You can see if your article has been curated in the stats section of any article. It will say "chosen for further distribution."

A screenshot from the article stats section.

Tags are topics on Medium that readers can choose to follow. You can also tag your own articles with up to 5 tags, but only a curator's blessing will determine whether your article will be actively distributed to followers of that tag.

I can’t overemphasize enough how valuable this is. As someone who has spent years in marketing consulting, agonizing over how to ensure good content gets seen again and again for years to come, having a way for content you’ve published to be actively pushed to readers over and over again is amazing. Readers see curated articles in two places: Their dashboard and daily digest emails.

The Medium dashboard recommends articles every day. Think of it like a YouTube dashboard; the recommendations are based on a mix of your reading history and the tags, publications, or authors that you follow. The dashboard got a nice redesign in the second half of 2022 — personally, I love it.

A screenshot of the Medium dashboard. Notice the recommended articles; below the article, you can see which tag the article was curated in ("product design", "tech", "writing tips", "philosophy").

Your curated article may also be placed in a daily or weekly digest email that goes out to readers. Your article will literally land in people’s inboxes. In some circumstances, your article title and your name will actually be the headline of the email itself, which is great for visibility.

If your article gets curated, that curation includes being incorporated into daily or weekly digest emails that go out to users. In some cases, your article will be the subject line of the email.

No. 2: Medium Gives You Valuable User Feedback

As content creators and entrepreneurs, we know it’s virtually impossible to get everything right on the very first try in business. That’s why you need feedback loops.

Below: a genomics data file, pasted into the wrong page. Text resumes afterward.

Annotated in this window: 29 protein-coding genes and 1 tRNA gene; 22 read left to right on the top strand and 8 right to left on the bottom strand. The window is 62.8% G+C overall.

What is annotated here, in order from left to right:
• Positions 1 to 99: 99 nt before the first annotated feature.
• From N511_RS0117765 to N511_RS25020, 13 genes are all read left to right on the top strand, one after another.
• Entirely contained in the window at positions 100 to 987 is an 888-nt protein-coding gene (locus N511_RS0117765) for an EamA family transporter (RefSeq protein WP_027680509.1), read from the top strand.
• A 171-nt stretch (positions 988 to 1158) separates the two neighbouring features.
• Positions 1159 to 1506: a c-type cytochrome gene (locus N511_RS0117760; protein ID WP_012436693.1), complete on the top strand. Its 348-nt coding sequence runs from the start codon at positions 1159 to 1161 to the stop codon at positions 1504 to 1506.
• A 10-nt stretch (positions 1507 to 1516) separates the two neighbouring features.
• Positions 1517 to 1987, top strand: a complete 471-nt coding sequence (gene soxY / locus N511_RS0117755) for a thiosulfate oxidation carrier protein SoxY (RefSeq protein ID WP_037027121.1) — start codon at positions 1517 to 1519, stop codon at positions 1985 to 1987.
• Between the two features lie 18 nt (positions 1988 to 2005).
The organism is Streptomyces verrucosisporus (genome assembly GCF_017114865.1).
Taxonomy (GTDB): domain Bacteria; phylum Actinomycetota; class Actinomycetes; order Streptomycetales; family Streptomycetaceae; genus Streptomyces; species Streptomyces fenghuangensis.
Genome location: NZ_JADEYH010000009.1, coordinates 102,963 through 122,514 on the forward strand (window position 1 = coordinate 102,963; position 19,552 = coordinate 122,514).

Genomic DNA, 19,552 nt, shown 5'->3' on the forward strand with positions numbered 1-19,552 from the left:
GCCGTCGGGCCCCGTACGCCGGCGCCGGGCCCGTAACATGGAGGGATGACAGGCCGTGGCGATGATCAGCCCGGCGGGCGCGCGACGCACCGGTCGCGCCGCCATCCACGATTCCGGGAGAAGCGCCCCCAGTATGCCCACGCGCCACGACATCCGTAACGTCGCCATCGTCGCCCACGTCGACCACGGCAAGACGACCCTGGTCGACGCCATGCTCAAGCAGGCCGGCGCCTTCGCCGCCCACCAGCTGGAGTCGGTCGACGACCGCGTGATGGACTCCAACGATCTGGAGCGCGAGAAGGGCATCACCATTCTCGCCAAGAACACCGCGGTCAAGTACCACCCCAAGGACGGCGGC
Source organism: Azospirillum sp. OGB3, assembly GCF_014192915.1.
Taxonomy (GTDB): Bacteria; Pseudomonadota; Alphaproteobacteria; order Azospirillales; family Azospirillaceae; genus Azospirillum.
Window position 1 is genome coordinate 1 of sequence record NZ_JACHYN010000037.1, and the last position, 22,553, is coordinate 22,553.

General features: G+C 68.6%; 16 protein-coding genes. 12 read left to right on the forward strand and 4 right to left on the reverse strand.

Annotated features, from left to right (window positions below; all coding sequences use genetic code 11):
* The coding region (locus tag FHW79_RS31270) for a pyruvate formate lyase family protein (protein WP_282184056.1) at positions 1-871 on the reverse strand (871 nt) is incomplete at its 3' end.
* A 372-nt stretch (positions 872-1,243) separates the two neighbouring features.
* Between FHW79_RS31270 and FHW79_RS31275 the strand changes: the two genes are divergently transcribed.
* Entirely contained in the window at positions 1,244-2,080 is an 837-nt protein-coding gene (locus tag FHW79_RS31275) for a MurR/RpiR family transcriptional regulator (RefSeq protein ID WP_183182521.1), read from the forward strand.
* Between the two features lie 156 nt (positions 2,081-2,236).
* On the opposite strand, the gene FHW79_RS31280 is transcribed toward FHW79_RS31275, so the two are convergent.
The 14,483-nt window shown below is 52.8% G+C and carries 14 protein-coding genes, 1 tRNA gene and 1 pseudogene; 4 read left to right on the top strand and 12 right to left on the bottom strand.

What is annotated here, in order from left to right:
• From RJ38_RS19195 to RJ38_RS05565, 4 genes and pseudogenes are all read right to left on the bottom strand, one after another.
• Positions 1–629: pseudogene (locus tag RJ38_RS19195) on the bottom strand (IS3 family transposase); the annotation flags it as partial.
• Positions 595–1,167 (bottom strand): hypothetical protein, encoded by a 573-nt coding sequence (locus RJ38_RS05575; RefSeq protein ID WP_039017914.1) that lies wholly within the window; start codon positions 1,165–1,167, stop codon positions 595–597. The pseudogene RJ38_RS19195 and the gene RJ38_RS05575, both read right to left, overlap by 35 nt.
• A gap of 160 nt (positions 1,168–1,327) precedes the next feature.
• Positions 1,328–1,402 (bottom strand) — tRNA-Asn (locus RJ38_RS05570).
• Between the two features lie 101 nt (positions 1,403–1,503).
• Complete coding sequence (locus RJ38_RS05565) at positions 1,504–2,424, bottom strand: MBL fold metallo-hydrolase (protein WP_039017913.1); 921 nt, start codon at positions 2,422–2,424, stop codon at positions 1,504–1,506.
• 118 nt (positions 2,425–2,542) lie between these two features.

You want to know:

  • How many views your articles are getting.
  • How long your readers are staying on the page.
  • Which topics or article styles worked – and which ones didn’t.

These stats are similar to what you’d see in a Google Analytics dashboard, but it’s contained entirely within Medium. If you’re focused on making money, you can also see how much money an article has made from articles placed behind the paywall.

Screenshot of an article from the article stats page, including payouts from the Medium Partner Program.

We’ll touch on stats more in Chapter 6, but know that it's more than enough to guide you.

The only valuable metrics missing from the stats section, in my opinion, are impressions (how many users saw the article title, including ones that didn't click) and in-article link clicks (how many users clicked links, and which ones they clicked). I'm a grizzled old marketing consultant, so I'm picky, but this stats page is still helpful.

In this example, you can see a day where an article of mine was shared in a media outlet’s newsletter, causing a spike in reads from non-Medium subscribers.

A couple months after this article was published, someone published it in their popular email newsletter (the blue spike on the chart). Since those users weren't Medium subscribers, though, I didn't get any extra payout from the Medium Partner Program.

Overall, I like that the Medium stats dashboard gives you all of the information on a given story you need to make decisions, and none of the stuff that leads to information overwhelm.

No. 3: Medium Readers Actually Like to Read 🤯

This is a more subjective note, but I think it’s important to keep in mind: Medium’s readers actually want to read content.

It can sometimes feel like the internet is overwhelmed with videos, sassy GIFs, crazy-fast memes, and other “fast” content. Readers are here to read words, so if you don’t have any branded design or anything like that, you’re in the clear.

Since my main tool for connecting with people is my email list, I want to attract people who like to read stories. Medium has this exact audience built directly into the platform.

If you sign up for the Medium Partner Program (Explained more in chapter 5), and put your articles behind the paywall, your audience consists of readers who are paying to read on the platform, which means the audience quality is even higher.